Anxiety: How to cope with email anxiety at work

The sheer volume of emails in your inbox can be overwhelming, leading to anxiety, low productivity and burnout.

A joke that became quite popular when people moved their offices online is how most things discussed in a work meeting could have been sent via email.

Instead of pasting a smile on your face and pretending to care about what Steve from accounting has to say, the idea of having this information disseminated electronically sounds appealing. Until you have to do actually open it, read it and act on it.

Work emails can be overwhelming, but there are some ways to overcome the anxiety that they often come with.

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Hope this email finds you anxious

Most people have their day-to-day tasks set out for them which usually does not include replying to emails. It makes it feel like a chore you would rather push to later, like you do the dishes in the sink. But as chores go, they just pile on, and the more there are, the more difficult and overwhelming it is to get through them. Psychologist Kia-Rai M. Prewitt, PhD explains why email anxiety is a thing.

It could be related to feeling overwhelmed because your emails are piling up. It could be related to procrastination — for instance, if there’s something negative that you’re anticipating, or you’re afraid or worried about how to respond or address an issue in an email.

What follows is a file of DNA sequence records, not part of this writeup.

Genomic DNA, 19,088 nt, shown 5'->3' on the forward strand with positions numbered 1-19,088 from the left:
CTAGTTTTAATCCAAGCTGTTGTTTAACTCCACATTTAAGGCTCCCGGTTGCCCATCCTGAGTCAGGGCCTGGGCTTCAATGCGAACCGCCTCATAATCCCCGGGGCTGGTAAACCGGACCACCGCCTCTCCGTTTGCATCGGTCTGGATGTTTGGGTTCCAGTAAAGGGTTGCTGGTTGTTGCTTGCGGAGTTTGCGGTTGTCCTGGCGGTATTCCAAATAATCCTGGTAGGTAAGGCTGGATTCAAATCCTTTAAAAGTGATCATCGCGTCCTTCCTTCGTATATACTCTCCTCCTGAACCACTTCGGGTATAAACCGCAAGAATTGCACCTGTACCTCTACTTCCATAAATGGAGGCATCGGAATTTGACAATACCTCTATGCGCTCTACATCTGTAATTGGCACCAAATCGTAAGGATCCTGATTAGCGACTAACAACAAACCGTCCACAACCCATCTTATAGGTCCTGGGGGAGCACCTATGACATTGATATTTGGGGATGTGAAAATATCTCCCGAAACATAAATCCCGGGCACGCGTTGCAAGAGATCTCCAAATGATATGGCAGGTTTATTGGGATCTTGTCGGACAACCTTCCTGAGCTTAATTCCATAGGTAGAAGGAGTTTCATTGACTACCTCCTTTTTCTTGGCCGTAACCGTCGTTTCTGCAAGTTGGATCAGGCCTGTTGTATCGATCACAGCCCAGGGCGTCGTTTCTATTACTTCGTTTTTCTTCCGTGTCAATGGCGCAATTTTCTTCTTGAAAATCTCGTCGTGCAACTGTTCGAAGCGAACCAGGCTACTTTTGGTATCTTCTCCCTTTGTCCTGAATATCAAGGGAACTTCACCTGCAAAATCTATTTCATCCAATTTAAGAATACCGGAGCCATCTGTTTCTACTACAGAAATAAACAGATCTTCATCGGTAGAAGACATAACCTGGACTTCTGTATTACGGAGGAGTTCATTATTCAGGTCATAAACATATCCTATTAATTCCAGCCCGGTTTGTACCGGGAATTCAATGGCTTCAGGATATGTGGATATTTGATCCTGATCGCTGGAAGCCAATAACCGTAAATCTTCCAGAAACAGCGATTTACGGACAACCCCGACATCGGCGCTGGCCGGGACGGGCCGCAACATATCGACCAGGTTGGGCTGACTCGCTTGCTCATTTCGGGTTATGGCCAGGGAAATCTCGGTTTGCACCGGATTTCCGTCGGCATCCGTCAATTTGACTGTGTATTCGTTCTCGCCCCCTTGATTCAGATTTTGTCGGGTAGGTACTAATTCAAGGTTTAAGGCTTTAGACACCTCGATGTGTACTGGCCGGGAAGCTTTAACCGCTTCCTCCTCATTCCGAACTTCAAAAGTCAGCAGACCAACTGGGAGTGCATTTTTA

Anxiety can also stem from waiting to hear back on an email you sent out.

How to cope

Whatever the cause of your anxiety might be, these suggestions, according to Cleveland Clinic could help you ease into the task of responding to or sending emails.

  • Set realistic timelines for responding to emails
  • Keep your emails short and straight to the point
  • Set boundaries on how often you check and answer emails
  • Let your contacts know of your unavailability
  • Don’t be in a rush to respond to emails that frustrate you
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Finally, ask for clarification if you are not sure what someone is trying to communicate. According to Dr. Prewitt:

It’s perfectly okay to respond and say, ‘I want to make sure that I understand what you’re asking me,’ or ‘I want to make sure that I’m replying appropriately. Is this what you’re asking?’

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